Humans are exposed to inorganic arsenic mainly through contaminated drinking water. Some water sources in the United States have higher naturally occurring levels of inorganic arsenic than other regions. Levels of inorganic arsenic in soil typically range from 1-40mg/kg and the EPA recommended concentration in water supplies is less than 10µg/L. However, higher levels can occur near natural mineral deposits, mining sites, smelting industries, and regions where pesticides have been applied.
In addition, workers who use arsenic compounds for smelting, pesticide manufacturing and application, and wood preservation are at a higher risk for arsenic poisoning.
Below is a map published by the United States Geological Survey (USGS) which shows the concentration of arsenic in groundwater in the United States. If you live in one of the areas with high arsenic concentration, and get your drinking water from a private well, we highly recommend getting your water tested by a qualified laboratory.
Arsenic is a toxic heavy metal several epidemiological studies have reported a strong association between arsenic exposure, cancer, and systemic diseases. In fact, arsenic exposure affects virtually all organ systems including the cardiovascular, dermatologic, nervous, hepatic, renal, gastrointestinal, and respiratory systems. The severity of the adverse health effects is related to both the chemical form of arsenic and the dosage. Evidence of carcinogenicity due to arsenic exposure is very strong, but the specific mechanism by which it causes cancer is not completely understood.
What Can I Do To Reduce My Exposure To Arsenic?
A growing number of people are realizing that regulatory limits are not always in line with current toxicological studies, and are taking steps to minimize expsoure to heavy metals like arsenic, lead, mercury, and chromium 6 from their drinking water, even if their city is "in compliance" with EPA regulations.
Unlike lead, which leaches into water from pipes, arsenic comes from the source water itself, so flushing pipes or replacing plumbing will not reduce arsenic concentrations. Boiling water also does NOT remove arsenic. Arsenic must be removed using a water filter that is specifically designed to do so.
Whole House Filters
Some whole house filters can be configured to remove arsenic to some degree. We do not typically recommend these systems becasue they are very expensive, and there's no need to filter the water that is used for most household applications (e.g. flush toilet). We strongly believe that point of use water filters are the appropriate tool for the job.
Point Of Use Water Filters For Arsenic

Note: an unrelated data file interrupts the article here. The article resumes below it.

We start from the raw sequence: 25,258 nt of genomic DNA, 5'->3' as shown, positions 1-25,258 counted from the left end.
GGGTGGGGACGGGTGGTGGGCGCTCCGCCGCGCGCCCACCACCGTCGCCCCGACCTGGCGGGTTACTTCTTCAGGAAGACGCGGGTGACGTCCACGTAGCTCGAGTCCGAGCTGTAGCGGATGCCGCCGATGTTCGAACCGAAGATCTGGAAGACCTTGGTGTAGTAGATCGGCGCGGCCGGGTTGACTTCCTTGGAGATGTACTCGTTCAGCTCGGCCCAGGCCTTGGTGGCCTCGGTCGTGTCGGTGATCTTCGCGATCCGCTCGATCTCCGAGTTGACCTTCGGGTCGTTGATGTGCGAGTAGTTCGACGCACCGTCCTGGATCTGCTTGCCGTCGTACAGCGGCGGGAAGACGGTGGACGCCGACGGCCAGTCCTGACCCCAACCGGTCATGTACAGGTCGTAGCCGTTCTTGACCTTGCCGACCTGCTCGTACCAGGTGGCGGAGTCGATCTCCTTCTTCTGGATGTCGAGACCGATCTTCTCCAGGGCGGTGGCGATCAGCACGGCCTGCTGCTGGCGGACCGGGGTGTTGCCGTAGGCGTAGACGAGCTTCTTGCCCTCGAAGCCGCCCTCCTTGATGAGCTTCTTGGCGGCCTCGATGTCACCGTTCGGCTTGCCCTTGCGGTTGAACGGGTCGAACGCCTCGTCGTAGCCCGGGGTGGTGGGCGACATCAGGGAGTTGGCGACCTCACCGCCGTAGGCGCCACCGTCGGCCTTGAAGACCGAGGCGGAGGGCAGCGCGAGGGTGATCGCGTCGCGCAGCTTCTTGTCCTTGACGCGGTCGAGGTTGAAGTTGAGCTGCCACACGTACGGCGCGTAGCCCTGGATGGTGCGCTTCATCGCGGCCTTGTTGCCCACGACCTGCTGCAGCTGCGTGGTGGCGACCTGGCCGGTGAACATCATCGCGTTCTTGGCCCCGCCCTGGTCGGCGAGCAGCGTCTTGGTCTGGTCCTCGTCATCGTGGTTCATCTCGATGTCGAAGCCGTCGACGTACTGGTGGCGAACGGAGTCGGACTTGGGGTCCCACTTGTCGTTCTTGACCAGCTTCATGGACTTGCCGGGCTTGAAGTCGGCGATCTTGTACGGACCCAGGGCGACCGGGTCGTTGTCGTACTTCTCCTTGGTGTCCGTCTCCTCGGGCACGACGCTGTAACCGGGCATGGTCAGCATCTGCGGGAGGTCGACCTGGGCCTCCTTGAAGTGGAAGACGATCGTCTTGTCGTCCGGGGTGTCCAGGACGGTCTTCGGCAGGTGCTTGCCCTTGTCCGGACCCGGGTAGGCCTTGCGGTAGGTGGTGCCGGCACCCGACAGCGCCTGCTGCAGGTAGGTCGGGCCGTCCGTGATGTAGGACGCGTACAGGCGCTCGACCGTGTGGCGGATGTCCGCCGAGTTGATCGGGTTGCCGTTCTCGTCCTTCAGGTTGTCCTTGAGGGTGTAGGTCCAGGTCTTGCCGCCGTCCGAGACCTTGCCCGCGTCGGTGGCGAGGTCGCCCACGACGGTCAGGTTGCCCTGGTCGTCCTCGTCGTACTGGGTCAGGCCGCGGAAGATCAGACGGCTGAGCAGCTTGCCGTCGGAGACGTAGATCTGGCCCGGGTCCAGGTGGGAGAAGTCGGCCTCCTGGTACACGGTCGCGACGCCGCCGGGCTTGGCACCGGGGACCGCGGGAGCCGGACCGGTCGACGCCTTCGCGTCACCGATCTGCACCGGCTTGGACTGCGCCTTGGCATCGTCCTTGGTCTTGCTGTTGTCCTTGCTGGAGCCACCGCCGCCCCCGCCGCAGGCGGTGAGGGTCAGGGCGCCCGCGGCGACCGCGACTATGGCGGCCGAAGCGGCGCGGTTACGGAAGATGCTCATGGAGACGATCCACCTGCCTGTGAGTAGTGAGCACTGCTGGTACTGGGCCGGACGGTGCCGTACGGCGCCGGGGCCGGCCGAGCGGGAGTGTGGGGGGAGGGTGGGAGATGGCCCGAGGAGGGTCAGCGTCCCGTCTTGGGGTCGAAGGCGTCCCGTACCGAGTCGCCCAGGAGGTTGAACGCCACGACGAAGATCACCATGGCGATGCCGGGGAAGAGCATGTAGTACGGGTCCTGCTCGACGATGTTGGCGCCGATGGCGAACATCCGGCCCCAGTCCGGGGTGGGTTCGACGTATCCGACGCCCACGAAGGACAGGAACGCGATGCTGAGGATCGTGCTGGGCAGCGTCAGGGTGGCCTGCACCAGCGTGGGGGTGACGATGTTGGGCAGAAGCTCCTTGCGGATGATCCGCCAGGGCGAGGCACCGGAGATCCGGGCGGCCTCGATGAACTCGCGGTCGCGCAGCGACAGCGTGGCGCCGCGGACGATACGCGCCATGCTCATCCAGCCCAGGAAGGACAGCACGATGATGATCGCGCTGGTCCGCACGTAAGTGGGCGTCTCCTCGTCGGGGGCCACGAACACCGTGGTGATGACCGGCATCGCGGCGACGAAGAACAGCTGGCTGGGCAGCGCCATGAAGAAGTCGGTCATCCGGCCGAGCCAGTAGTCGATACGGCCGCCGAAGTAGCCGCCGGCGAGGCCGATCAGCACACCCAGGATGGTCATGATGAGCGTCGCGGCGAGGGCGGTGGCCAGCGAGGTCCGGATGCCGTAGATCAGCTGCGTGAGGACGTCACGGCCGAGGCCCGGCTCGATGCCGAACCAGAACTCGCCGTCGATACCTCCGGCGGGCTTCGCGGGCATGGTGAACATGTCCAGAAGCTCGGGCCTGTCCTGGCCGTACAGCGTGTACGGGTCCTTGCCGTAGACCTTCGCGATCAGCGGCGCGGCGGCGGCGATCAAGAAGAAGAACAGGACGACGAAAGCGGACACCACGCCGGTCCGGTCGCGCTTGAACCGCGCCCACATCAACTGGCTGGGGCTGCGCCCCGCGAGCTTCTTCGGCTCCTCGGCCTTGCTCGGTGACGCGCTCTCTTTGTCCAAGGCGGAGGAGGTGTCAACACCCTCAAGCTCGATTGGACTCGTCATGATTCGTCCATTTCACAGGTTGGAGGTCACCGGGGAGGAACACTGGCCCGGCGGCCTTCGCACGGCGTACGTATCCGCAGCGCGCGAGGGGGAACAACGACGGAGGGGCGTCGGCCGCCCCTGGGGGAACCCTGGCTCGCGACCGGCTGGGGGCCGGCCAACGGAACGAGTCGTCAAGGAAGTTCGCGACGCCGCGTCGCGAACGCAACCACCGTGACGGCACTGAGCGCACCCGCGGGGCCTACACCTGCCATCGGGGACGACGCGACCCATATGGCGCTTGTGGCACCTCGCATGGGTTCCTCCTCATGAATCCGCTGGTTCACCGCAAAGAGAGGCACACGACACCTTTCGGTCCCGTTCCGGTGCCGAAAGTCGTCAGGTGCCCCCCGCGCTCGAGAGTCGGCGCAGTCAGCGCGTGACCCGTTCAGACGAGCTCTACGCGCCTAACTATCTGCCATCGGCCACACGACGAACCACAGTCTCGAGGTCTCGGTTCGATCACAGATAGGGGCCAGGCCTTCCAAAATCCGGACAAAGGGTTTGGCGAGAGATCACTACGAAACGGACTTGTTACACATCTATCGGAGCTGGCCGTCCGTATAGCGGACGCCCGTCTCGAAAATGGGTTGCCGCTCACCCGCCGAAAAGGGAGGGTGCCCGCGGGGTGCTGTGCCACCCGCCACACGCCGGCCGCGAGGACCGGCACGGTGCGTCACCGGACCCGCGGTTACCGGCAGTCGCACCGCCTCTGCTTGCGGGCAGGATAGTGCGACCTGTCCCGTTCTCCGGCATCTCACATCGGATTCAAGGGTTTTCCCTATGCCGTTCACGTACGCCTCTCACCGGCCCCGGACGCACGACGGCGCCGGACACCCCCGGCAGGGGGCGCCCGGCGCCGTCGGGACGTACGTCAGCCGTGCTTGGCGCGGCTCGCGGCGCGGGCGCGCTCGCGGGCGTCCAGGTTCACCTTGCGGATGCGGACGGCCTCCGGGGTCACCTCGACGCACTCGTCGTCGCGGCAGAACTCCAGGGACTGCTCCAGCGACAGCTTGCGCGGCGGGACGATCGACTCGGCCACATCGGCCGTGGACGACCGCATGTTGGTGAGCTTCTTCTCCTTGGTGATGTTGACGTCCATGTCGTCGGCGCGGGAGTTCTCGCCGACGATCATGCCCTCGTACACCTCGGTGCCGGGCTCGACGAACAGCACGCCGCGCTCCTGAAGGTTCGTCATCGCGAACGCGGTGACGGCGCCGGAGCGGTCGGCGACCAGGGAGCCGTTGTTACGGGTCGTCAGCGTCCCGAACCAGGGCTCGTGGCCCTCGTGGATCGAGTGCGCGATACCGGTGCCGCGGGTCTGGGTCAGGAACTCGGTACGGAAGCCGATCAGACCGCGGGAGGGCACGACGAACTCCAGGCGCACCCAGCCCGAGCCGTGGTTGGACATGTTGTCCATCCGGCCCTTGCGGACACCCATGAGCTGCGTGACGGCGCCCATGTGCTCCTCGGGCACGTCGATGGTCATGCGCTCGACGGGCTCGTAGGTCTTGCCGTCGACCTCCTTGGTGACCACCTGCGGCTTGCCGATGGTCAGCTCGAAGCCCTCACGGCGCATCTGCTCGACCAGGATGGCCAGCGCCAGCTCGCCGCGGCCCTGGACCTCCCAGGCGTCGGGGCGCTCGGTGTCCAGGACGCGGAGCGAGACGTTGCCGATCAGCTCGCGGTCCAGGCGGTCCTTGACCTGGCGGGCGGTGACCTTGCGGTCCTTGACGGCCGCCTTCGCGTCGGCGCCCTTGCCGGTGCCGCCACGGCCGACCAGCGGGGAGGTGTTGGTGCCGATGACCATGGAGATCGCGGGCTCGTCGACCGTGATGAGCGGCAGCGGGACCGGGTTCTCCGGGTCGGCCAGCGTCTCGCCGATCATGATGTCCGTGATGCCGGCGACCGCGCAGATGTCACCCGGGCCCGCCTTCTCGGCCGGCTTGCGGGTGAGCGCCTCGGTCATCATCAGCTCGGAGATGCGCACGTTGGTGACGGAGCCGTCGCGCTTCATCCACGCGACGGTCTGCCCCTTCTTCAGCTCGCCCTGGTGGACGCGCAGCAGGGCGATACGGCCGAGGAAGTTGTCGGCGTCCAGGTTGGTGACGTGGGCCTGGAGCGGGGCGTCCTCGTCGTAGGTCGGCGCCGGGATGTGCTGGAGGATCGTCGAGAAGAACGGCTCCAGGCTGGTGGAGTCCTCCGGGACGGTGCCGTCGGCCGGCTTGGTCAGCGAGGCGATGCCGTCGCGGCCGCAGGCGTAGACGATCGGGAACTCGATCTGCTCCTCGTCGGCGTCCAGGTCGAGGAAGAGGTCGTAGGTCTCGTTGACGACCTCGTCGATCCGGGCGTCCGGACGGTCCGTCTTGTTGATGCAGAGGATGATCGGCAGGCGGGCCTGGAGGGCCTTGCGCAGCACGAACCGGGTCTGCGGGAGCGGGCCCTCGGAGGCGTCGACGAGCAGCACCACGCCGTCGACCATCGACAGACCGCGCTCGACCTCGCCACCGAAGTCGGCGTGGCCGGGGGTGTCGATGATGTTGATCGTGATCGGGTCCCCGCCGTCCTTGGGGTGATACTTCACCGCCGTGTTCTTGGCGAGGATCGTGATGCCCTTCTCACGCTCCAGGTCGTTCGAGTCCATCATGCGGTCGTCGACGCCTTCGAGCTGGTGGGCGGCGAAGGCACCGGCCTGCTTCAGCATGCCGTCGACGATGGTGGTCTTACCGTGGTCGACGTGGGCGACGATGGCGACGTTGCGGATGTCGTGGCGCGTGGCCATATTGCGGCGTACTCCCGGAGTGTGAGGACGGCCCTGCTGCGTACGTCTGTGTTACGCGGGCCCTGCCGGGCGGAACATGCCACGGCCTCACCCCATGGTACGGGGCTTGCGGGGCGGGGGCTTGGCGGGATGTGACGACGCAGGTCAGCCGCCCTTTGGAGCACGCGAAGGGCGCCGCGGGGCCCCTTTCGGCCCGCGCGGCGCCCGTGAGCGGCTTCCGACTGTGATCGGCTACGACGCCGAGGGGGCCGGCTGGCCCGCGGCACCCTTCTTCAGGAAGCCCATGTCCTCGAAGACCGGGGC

The most cost-effective method of arsenic, chromium 6, and contaminants filtration is through a point of use water filter. When shopping for these systems, we encourage you to make sure that the filter actually filters arsenic (most don't). While we believe that our advanced under sink filters have unique benefits and use filtration media that effectively remove both types of inorganic arsenic, some systems that use reverse osmosis can be a good choice for people who are willing to accept the downsides. No matter what... make sure that your filter removes what you think it does!
As always, feel free to take advantage of our “help no matter what” approach to technical support! While we do make water filters that remove arsenic, our water nerds are happy to answer your questions about the effects of arsenic in water, even if you have no intention of purchasing a Hydroviv Water Filter. Reach out by dropping us an email (firstname.lastname@example.org) or through the live chat on our webpage.
Other Articles We Think You'll Enjoy5 Most Important Things To Know About Arsenic In Drinking Water
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How Do I Filter Chromium 6 From My Drinking Water?
Key Things To Know About Getting Your Water Tested
Rebecca Labranche | Laboratory Director, A&L Laboratory
How Is Drinking Water Regulated?
The Environmental Protection Agency (EPA) sets regulatory limits for over 90 contaminants in water provided by public water systems. The EPA sets these limits in accordance with the Safe Drinking Water Act to protect public health in the communities that are using this water. The EPA limits are divided into two main categories. National Primary Drinking Water Regulations are legally enforceable standards that apply to public water systems. Primary standards protect public health by limiting the levels of contaminants in drinking water that negatively affect human health. National Secondary Drinking Water Regulations are non-enforceable guidelines regulating contaminants that may cause cosmetic effects (such as skin or tooth discoloration) or aesthetic effects (such as taste, odor, or color) in drinking water. EPA recommends secondary standards to water systems but does not require systems to comply. In addition to the federal EPA standards, The Safe Drinking Water Act (SDWA) gives individual states the opportunity to establish their own drinking water standards if they are not more lenient than those set by the EPA's national standards.
So how do these federal and state regulations effect private well-owners? These same limits and guidelines used for public water are also adopted by most institutions and lenders as a way to determine if the property provides potable, safe water. When a home goes up for sale, if the buyer is financing, they will likely be required to test the water. While lenders may be concerned about a potable water source in order to protect their investment, there are no official rules or regulations for determining potability of private wells. Many states and towns do not even require sampling of private wells after installation. It is the responsibility of the homeowner to maintain their well and water supply.
How Often Should Drinking Water Be Tested?